Archive for the ‘Opinion’ Category

The End of Manners and Magic Words

October 9, 2017

Did you ever think you would find yourself talking to an inanimate object?  Yelling at the TV is one thing or kicking the car in frustration.  But talking to an inanimate object that talks back and answers questions like “What’s the weather today?” or “What was the score of the Red Sox game?” and expecting it to answer in a sultry, human voice?  You can even ask personal questions like, “What are you wearing?” or “What is the meaning of life?” and get answers.

We strove to get our children to use the ‘magic word‘ when they asked for things like “Please, can I stay up?” or “Please, can I have ice cream?” rather than just demanding.  But children are human after all.  These talking objects are . . . objects?  Even if they don’t sound like objects and who knows what they are really listening to.

And what about the other bit of manners like “thank you” or “you’re welcome”?  When I thank one of these objects the voice inside never says “you’re welcome”.

So are these machines eliminating one more layer of manners like men removing their hats or caps when they come indoors or walking on the street side of their female companion?  Will people just be ordering each other around, never using the magic word?  Or is the line between animate and inanimate intelligence clear enough that it won’t cause a problem?

Words like please and thank you help to make the social world we cohabit friendlier.  They show respect.  We seem to be eliminating many levels of politeness, respect, and privacy while we have created recording devices that don’t forget anything. (You can burn a box of private letters but email is there . . . somewhere . . . forever.)  Is that really okay?  It takes a little effort to say please, or acknowledge a little respect with thank you, but that seems like a small price to pay for a civil society.  As Emily Post said, “Etiquette is the science of living.  It embraces everything.  It is ethics.  It is honor.”



Garden Fresh Salad

June 30, 2017

The problem is adjectives – adjectives and reality TV shows.  Garden fresh salad sounds much better than . . . salad.    Crisp green lettuce.  You can almost feel the crunch.  The same thing is true for people.  When we start calling people lying this and crooked that, itfresh-garden-salad defines the message that is coming next.  Which, of course, is exactly the point. But how can you have a civil and productive conversation with someone or about something if you’ve smeared it with a negative adjective?  The objections to some person or cause should be defined by the facts.  Facts are nouns.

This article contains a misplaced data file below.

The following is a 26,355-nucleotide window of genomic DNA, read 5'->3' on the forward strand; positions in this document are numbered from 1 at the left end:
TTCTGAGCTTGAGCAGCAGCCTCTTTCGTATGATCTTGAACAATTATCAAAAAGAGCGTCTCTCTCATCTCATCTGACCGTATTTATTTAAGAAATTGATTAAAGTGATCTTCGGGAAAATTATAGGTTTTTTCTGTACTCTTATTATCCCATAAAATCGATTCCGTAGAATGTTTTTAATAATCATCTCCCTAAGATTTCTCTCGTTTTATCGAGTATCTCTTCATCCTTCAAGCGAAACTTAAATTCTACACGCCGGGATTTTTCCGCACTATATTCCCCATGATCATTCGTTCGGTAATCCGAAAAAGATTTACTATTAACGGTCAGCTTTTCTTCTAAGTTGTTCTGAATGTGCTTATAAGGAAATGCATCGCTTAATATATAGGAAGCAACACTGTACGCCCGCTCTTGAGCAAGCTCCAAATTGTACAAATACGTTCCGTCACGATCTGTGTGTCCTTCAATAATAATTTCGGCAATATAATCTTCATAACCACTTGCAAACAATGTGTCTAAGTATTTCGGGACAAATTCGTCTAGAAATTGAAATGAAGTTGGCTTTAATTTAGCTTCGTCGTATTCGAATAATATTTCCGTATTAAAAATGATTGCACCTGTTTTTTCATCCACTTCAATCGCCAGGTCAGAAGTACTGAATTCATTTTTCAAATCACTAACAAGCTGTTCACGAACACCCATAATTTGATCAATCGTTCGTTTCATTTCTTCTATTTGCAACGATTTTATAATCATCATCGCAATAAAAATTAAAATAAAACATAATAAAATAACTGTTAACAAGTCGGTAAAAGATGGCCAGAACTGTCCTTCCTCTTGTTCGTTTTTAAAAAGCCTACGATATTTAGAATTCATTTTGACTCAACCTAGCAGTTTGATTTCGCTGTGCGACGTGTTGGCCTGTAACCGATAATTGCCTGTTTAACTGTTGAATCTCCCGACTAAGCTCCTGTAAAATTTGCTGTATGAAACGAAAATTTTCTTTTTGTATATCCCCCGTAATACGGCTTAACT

What if the Declaration of Independence was peppered with adjectives?

When in the marvelous Course of wonderful human events it becomes necessary for one outstanding people to dissolve the crooked political bands which have connected them with another who is slimy, no-good, and worthless and to assume among the exceptional powers of the gonna-be-wonderful earth the separate and equal (and in our case, winning) station to which the Laws of Nature and Nature’s God entitle them, a decent (but unnecessary) respect to the fake opinions of mankind requires that they should declare the brilliant-just-and-truly-wonderful causes which impel them to this radical but excellent separation.

And if some event or participant is the winner then some other event or participant is the loser.  Winner and loser are also adjectives driven into popular vernacular by reality TV shows.  We need to stop thinking in terms of winners and losers when it comes to national policies.  A great school system is great for all.  A great health care system is great for the entire system in so many ways.

A country and the passage of time is NOT a TV show.  This is a country of people, citizens, people living and working and pursuing happiness and liberty together.  Not as Republicans or Democrats or Independents or some other party or affiliation or religion, but as Americans.  A Senator in Massachusetts or Georgia or Montana represents the citizens of that state, but they also represent the citizens of the United States.  And that is THE important adjective: UNITED.